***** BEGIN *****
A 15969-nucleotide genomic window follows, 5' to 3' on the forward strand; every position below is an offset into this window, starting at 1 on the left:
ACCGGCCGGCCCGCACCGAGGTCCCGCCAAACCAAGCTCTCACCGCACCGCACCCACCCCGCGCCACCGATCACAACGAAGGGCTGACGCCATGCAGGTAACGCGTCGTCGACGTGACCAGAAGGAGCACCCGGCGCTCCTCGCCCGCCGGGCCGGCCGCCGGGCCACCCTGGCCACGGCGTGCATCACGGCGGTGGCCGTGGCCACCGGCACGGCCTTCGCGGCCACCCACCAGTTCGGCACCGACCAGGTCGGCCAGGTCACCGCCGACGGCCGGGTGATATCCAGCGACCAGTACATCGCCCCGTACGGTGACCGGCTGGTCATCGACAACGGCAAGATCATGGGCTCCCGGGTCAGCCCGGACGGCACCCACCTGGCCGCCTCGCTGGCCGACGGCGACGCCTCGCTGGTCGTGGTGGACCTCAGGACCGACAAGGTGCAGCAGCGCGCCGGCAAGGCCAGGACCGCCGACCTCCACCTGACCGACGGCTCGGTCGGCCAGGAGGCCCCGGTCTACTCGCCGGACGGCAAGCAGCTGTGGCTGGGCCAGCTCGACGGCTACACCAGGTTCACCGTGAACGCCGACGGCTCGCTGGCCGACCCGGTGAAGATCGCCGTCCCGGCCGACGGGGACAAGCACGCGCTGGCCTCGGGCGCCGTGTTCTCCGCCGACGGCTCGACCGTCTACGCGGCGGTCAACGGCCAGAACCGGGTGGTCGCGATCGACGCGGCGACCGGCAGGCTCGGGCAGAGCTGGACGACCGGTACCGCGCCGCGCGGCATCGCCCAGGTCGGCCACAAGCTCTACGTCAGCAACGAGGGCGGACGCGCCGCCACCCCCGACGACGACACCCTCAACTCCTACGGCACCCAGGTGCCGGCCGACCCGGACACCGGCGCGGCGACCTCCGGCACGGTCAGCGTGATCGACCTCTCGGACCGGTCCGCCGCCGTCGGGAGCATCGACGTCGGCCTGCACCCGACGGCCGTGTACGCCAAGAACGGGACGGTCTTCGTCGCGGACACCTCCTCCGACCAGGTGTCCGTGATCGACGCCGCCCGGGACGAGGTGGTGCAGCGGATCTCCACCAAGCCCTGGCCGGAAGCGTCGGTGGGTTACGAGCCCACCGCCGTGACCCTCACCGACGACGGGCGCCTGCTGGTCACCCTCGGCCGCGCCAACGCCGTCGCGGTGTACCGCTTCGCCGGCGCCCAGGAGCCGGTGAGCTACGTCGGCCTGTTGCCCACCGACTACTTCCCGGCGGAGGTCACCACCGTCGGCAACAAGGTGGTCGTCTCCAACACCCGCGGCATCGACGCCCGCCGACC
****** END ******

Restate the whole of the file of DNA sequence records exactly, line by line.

A 15969-nucleotide genomic window follows, 5' to 3' on the forward strand; every position below is an offset into this window, starting at 1 on the left:
ACCGGCCGGCCCGCACCGAGGTCCCGCCAAACCAAGCTCTCACCGCACCGCACCCACCCCGCGCCACCGATCACAACGAAGGGCTGACGCCATGCAGGTAACGCGTCGTCGACGTGACCAGAAGGAGCACCCGGCGCTCCTCGCCCGCCGGGCCGGCCGCCGGGCCACCCTGGCCACGGCGTGCATCACGGCGGTGGCCGTGGCCACCGGCACGGCCTTCGCGGCCACCCACCAGTTCGGCACCGACCAGGTCGGCCAGGTCACCGCCGACGGCCGGGTGATATCCAGCGACCAGTACATCGCCCCGTACGGTGACCGGCTGGTCATCGACAACGGCAAGATCATGGGCTCCCGGGTCAGCCCGGACGGCACCCACCTGGCCGCCTCGCTGGCCGACGGCGACGCCTCGCTGGTCGTGGTGGACCTCAGGACCGACAAGGTGCAGCAGCGCGCCGGCAAGGCCAGGACCGCCGACCTCCACCTGACCGACGGCTCGGTCGGCCAGGAGGCCCCGGTCTACTCGCCGGACGGCAAGCAGCTGTGGCTGGGCCAGCTCGACGGCTACACCAGGTTCACCGTGAACGCCGACGGCTCGCTGGCCGACCCGGTGAAGATCGCCGTCCCGGCCGACGGGGACAAGCACGCGCTGGCCTCGGGCGCCGTGTTCTCCGCCGACGGCTCGACCGTCTACGCGGCGGTCAACGGCCAGAACCGGGTGGTCGCGATCGACGCGGCGACCGGCAGGCTCGGGCAGAGCTGGACGACCGGTACCGCGCCGCGCGGCATCGCCCAGGTCGGCCACAAGCTCTACGTCAGCAACGAGGGCGGACGCGCCGCCACCCCCGACGACGACACCCTCAACTCCTACGGCACCCAGGTGCCGGCCGACCCGGACACCGGCGCGGCGACCTCCGGCACGGTCAGCGTGATCGACCTCTCGGACCGGTCCGCCGCCGTCGGGAGCATCGACGTCGGCCTGCACCCGACGGCCGTGTACGCCAAGAACGGGACGGTCTTCGTCGCGGACACCTCCTCCGACCAGGTGTCCGTGATCGACGCCGCCCGGGACGAGGTGGTGCAGCGGATCTCCACCAAGCCCTGGCCGGAAGCGTCGGTGGGTTACGAGCCCACCGCCGTGACCCTCACCGACGACGGGCGCCTGCTGGTCACCCTCGGCCGCGCCAACGCCGTCGCGGTGTACCGCTTCGCCGGCGCCCAGGAGCCGGTGAGCTACGTCGGCCTGTTGCCCACCGACTACTTCCCGGCGGAGGTCACCACCGTCGGCAACAAGGTGGTCGTCTCCAACACCCGCGGCATCGACGCCCGCCGACC